We wrote about this controversy late last week, then Matt brought you the news over the weekend that 'The Hunt' had been pulled by Universal altogether. Some Trump supporters have celebrated this outcome as a "victory," but I'd argue that it's nothing of the sort. Once you-know-who got involved, the ante was upped -- and rather than real with a public relations headache, the studio decided to cave to the mob, following the perceived path of least resistance. Congratulations, everybody:
....to inflame and cause chaos. They create their own violence, and then try to blame others. They are the true Racists, and are very bad for our Country!— Donald J. Trump (@realDonaldTrump) August 9, 2019
Universal has decided to scrap the release of The Hunt — an R-rated satire in which elites hunt "deplorables" for sport — following a series of mass shootings across the country. The film had been set to hit theaters Sept. 27. The studio's announcement on Saturday came a day after President Donald Trump took aim at the pic — though he didn't identify it name...Even before Trump weighed in, the movie sparked an outcry on social media amid the public anger over gun violence, while networks entered into the conversation when ESPN pulled an ad for the film that it had previously cleared. Subsequently, Universal pulled all its spots...The violent movie from producer Jason Blum's Blumhouse Productions follows a dozen individuals who wake up in a clearing and realize they are being stalked for sport by elite liberals.
In my Thursday post, I echoed the point I'd made on Fox News about the wisdom of temporarily suspending promotion of the film, in light of the national mood in the wake of several mass shootings. I hastened to add "my opposition to any effort to cancel the film's release altogether. Satire and art can be offensive and dark; it shouldn't be censored." I also noted that despite the fury among the MAGA crowd, the entire premise of the movie suggested that the flyover country "deplorables" were the good guys, fighting back against monstrous leftist elites who'd drugged and kidnapped them in order to hunt them for sport. This is exactly right: "This is a way-way-way over-the-top populist revenge fantasy, in which working-class people are treated like animals (literally) by the rich but heroically fight back. It’s a reboot of “The Most Dangerous Game” aimed at America’s cultural divide, with evil elite Hilary Swank hunting average joes for sport. If 'the deplorables' are being satirized here, it’s only by virtue of how extreme the movie is in flattering their sensibilities."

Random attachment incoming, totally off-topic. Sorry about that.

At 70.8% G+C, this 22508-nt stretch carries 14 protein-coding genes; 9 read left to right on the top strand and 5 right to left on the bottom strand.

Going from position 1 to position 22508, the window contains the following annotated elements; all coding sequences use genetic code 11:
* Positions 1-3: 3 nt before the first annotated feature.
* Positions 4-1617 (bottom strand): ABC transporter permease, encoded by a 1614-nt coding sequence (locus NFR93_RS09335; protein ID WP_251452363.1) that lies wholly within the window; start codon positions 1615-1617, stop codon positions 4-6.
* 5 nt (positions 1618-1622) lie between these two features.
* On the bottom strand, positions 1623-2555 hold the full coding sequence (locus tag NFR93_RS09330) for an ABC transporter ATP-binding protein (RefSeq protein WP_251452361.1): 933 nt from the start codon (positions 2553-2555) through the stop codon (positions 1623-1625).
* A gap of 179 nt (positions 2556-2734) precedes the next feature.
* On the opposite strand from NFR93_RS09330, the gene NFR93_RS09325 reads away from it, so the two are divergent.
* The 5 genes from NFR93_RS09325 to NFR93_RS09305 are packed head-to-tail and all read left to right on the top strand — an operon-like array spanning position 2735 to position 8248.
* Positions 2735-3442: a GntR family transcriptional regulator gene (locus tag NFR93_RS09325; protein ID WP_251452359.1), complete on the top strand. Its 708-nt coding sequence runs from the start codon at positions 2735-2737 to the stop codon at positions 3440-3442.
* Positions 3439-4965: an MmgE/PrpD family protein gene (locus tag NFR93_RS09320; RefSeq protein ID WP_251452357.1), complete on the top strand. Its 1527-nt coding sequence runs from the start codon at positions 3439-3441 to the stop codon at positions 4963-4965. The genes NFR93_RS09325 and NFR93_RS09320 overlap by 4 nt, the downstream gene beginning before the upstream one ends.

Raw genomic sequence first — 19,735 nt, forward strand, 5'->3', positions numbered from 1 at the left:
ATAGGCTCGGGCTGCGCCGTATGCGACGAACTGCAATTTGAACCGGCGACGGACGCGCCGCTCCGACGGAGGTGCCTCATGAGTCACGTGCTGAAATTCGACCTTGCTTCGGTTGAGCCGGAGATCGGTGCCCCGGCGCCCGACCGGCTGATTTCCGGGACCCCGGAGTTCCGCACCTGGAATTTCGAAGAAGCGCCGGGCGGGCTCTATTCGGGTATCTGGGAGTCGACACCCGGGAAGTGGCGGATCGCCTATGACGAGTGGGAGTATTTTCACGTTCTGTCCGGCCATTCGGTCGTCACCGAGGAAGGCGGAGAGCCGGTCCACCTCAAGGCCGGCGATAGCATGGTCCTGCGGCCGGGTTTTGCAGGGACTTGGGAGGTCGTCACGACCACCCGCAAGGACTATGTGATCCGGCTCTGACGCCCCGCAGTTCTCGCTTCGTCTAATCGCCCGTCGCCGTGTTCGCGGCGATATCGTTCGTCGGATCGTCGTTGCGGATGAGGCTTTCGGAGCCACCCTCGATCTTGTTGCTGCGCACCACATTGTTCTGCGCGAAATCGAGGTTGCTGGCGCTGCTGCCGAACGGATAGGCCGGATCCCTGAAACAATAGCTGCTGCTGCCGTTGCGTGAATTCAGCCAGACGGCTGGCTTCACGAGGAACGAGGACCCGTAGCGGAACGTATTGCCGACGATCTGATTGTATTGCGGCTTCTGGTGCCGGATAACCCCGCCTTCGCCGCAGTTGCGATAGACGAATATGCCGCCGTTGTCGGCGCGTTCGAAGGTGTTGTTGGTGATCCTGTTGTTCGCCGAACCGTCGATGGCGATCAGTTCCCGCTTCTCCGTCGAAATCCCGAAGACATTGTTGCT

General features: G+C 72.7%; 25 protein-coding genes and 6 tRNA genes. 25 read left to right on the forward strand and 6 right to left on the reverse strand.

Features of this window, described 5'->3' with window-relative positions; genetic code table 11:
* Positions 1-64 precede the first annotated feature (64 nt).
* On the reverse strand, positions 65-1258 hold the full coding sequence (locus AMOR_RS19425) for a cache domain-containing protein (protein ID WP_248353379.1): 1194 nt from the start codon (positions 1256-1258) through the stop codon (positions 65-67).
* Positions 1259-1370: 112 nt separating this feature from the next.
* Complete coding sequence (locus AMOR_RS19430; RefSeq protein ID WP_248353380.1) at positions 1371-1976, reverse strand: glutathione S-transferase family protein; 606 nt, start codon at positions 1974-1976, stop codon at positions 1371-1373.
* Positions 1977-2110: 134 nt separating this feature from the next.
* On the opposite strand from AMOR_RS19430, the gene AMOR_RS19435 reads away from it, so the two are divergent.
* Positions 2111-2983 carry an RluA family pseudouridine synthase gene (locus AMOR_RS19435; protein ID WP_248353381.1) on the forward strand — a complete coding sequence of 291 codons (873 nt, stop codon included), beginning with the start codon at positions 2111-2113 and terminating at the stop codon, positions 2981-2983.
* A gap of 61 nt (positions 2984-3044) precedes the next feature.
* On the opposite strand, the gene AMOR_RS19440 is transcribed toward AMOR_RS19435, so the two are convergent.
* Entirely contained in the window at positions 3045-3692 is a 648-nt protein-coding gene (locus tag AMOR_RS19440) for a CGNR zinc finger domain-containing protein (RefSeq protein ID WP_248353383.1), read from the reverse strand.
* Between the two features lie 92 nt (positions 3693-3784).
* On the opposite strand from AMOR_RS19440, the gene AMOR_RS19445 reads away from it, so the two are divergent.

The cancellation of 'The Hunt' is embarrassing. Conservatives who decided to target the movie as the grievance project du jour adopted the very pro-censorship, 'snowflake' tactics they proclaim to loathe. It was an especially stupid mission to boot, considering that Trump supporters were the obvious protagonists, given the film's formula. Watch for yourself. Who do you suspect the audience is supposed to be rooting for? Universal also deserves blame for collapsing under pressure. Empowering mobs begets more mobs, both woke and anti-woke. In America, we should really avoid censoring art that we don't like. If you don't like a product, don't buy it. But don't try to prevent others from making that decision for themselves. One more point:
Hey @WaPoExpress — I did say this on air in regards to pausing the film’s promotion, but I didn’t attack the movie itself. In the same breath, I explicitly said that I didn’t support yanking ‘The Hunt’ altogether, a point I reiterated on tv, on radio, in writing, and on Twitter. pic.twitter.com/XiWBP10Idf— Guy Benson (@guypbenson) August 12, 2019
It's frustrating to see yourself quoted like this. Technically, the quote is accurate because I said those exact words, in that order, on television. But to hold me up as an example of someone who 'criticized' the film is a real stretch. Commenting positively about the decision to pull some ads for the movie in the immediate aftermath of mass shootings is not, in fact, a criticism of the film itself. My anti-censorship, anti-outrage admonitions were ignored. It's not the end of the world, but that's misleading journalism -- especially when I've worked to be consistent on this sort of thing. Parting thought: The studio clearly spent a pretty penny on this movie. Are we to believe it will never see the light of day? Or will they release it by other means once the furor has died down?